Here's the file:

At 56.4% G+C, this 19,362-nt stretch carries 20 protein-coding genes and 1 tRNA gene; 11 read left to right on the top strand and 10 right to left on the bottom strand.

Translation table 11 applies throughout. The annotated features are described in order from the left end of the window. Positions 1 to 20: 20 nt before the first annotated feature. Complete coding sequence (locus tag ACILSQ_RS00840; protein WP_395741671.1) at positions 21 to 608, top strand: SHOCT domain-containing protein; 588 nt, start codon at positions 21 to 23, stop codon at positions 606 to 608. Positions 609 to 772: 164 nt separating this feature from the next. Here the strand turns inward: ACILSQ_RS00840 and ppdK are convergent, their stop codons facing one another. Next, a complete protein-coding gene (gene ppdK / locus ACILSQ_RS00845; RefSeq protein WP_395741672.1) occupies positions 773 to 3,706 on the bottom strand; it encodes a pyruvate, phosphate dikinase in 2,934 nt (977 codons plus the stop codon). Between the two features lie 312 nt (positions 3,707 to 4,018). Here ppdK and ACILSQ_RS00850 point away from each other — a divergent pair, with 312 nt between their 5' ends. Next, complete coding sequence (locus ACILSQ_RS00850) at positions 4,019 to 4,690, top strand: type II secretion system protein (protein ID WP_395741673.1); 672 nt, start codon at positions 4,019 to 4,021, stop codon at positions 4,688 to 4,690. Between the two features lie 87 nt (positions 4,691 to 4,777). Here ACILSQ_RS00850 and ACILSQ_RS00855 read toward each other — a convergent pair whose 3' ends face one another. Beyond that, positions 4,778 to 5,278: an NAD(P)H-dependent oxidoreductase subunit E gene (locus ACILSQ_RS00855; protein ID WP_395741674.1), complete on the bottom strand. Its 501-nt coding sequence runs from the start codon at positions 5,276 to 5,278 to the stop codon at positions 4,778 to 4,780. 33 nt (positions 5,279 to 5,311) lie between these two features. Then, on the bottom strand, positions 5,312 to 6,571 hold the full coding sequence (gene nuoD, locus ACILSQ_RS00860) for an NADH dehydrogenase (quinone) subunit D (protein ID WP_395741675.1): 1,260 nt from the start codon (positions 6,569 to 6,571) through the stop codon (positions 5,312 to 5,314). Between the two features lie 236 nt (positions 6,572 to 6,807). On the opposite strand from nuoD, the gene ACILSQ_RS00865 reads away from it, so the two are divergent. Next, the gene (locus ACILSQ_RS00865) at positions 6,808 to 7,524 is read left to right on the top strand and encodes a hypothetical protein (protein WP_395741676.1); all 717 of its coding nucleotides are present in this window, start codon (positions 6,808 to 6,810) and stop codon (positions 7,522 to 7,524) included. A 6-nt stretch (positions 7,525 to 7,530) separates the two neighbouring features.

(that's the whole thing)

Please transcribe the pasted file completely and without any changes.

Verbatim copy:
At 56.4% G+C, this 19,362-nt stretch carries 20 protein-coding genes and 1 tRNA gene; 11 read left to right on the top strand and 10 right to left on the bottom strand.

Translation table 11 applies throughout. The annotated features are described in order from the left end of the window. Positions 1 to 20: 20 nt before the first annotated feature. Complete coding sequence (locus tag ACILSQ_RS00840; protein WP_395741671.1) at positions 21 to 608, top strand: SHOCT domain-containing protein; 588 nt, start codon at positions 21 to 23, stop codon at positions 606 to 608. Positions 609 to 772: 164 nt separating this feature from the next. Here the strand turns inward: ACILSQ_RS00840 and ppdK are convergent, their stop codons facing one another. Next, a complete protein-coding gene (gene ppdK / locus ACILSQ_RS00845; RefSeq protein WP_395741672.1) occupies positions 773 to 3,706 on the bottom strand; it encodes a pyruvate, phosphate dikinase in 2,934 nt (977 codons plus the stop codon). Between the two features lie 312 nt (positions 3,707 to 4,018). Here ppdK and ACILSQ_RS00850 point away from each other — a divergent pair, with 312 nt between their 5' ends. Next, complete coding sequence (locus ACILSQ_RS00850) at positions 4,019 to 4,690, top strand: type II secretion system protein (protein ID WP_395741673.1); 672 nt, start codon at positions 4,019 to 4,021, stop codon at positions 4,688 to 4,690. Between the two features lie 87 nt (positions 4,691 to 4,777). Here ACILSQ_RS00850 and ACILSQ_RS00855 read toward each other — a convergent pair whose 3' ends face one another. Beyond that, positions 4,778 to 5,278: an NAD(P)H-dependent oxidoreductase subunit E gene (locus ACILSQ_RS00855; protein ID WP_395741674.1), complete on the bottom strand. Its 501-nt coding sequence runs from the start codon at positions 5,276 to 5,278 to the stop codon at positions 4,778 to 4,780. 33 nt (positions 5,279 to 5,311) lie between these two features. Then, on the bottom strand, positions 5,312 to 6,571 hold the full coding sequence (gene nuoD, locus ACILSQ_RS00860) for an NADH dehydrogenase (quinone) subunit D (protein ID WP_395741675.1): 1,260 nt from the start codon (positions 6,569 to 6,571) through the stop codon (positions 5,312 to 5,314). Between the two features lie 236 nt (positions 6,572 to 6,807). On the opposite strand from nuoD, the gene ACILSQ_RS00865 reads away from it, so the two are divergent. Next, the gene (locus ACILSQ_RS00865) at positions 6,808 to 7,524 is read left to right on the top strand and encodes a hypothetical protein (protein WP_395741676.1); all 717 of its coding nucleotides are present in this window, start codon (positions 6,808 to 6,810) and stop codon (positions 7,522 to 7,524) included. A 6-nt stretch (positions 7,525 to 7,530) separates the two neighbouring features.